QE and investment
What’s at stake: Quantitative Easing has been criticized for generating inflation risks, financial stability risks, and distributional risks. The newest criticism from Kevin Warsh, a former Fed Governor, and the 2001 Nobel Prize laureate Michael Spence is that QE actually reduced investment!
QE is bad because…
Paul Krugman writes that in the eyes of critics, QE is the anti-Veg-O-Matic: it does everything bad, slicing and dicing and pureeing all good things. It’s inflationary; well, maybe not, but it undermines credibility; well, maybe not but it causes excessive risk-taking; well, maybe not but it discourages business investment, which I think is a new one.
Lawrence Summers writes that they blame the weakness of business investment during the current recovery on the Fed. Every major macroeconomics textbook teaches students that investment increases as real interest rates decline. This is motivated in a variety of quite compelling ways. It is noted that lower rates raise the present value of the returns from investment and so make them more attractive. It is observed that lower rates mean lower borrowing costs or lower costs of drawing-down liquid asset holdings, making the purchase of capital goods more attractive. For these reasons, millions of students have been taught that Hicks famous IS curve slopes downward. Hundreds of empirical studies have found that investment responds to capital cost as theory predicts, though the magnitude is open to debate.
The upward-sloping investment curve
Michael Spence and Kevin Warsh write monetary policy has created a divergence between real and financial assets. QE has redirected capital from the real domestic economy to financial assets at home and abroad. In this environment, it is hard to criticize companies that choose “shareholder friendly” share buybacks over investment in a new factory. But public policy shouldn’t bias investments to paper assets over investments in the real economy.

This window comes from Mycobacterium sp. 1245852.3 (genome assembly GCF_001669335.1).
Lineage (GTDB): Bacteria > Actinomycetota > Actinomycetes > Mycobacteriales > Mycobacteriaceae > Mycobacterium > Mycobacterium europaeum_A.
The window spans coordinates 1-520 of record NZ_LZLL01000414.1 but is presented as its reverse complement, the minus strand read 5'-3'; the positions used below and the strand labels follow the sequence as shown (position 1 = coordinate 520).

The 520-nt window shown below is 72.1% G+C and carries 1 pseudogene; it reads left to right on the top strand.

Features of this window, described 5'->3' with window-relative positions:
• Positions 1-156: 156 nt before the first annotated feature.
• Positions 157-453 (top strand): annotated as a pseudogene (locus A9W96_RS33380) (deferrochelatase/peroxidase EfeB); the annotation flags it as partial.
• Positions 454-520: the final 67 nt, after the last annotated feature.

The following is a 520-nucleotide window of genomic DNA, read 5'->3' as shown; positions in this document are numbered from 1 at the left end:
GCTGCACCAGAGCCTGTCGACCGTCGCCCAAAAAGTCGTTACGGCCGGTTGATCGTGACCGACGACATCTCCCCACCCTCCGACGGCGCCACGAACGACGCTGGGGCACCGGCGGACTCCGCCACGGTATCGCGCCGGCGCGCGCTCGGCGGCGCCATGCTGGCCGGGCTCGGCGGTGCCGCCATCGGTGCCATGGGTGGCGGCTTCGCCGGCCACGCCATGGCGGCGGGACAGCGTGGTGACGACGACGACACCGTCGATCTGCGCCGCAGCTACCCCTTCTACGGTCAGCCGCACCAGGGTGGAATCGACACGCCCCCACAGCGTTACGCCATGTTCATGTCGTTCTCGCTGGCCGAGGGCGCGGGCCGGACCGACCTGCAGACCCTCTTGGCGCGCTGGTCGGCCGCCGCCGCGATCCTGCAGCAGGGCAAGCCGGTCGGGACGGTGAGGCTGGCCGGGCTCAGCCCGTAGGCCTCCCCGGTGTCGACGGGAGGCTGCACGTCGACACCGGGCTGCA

Michael Spence and Kevin Warsh write that QE created a preference for financial assets. The resulting risk-aversion from QE’s unwinding translates into a corporate preference for shorter-term commitments—that is, for financial assets. QE also reduced volatility in the financial markets, not the real economy.
QE, stock buybacks and reduced financial volatility
Lawrence Summers writes that he would have supposed that the choice between real investments and share repurchases would depend on their relative price. If, as Spence and Warsh assert, QE has raised stock prices, this should tilt the balance toward real investment. Joseph Gagnon writes that the statement “QE has redirected capital from the real domestic economy to financial assets at home and abroad” reveals a fundamental misunderstanding of what financial assets are. They are claims on real assets. It is not possible to redirect capital from financial assets to real assets, since the two always are matched perfectly. Equities and bonds are (financial) claims on the future earnings of (real) businesses.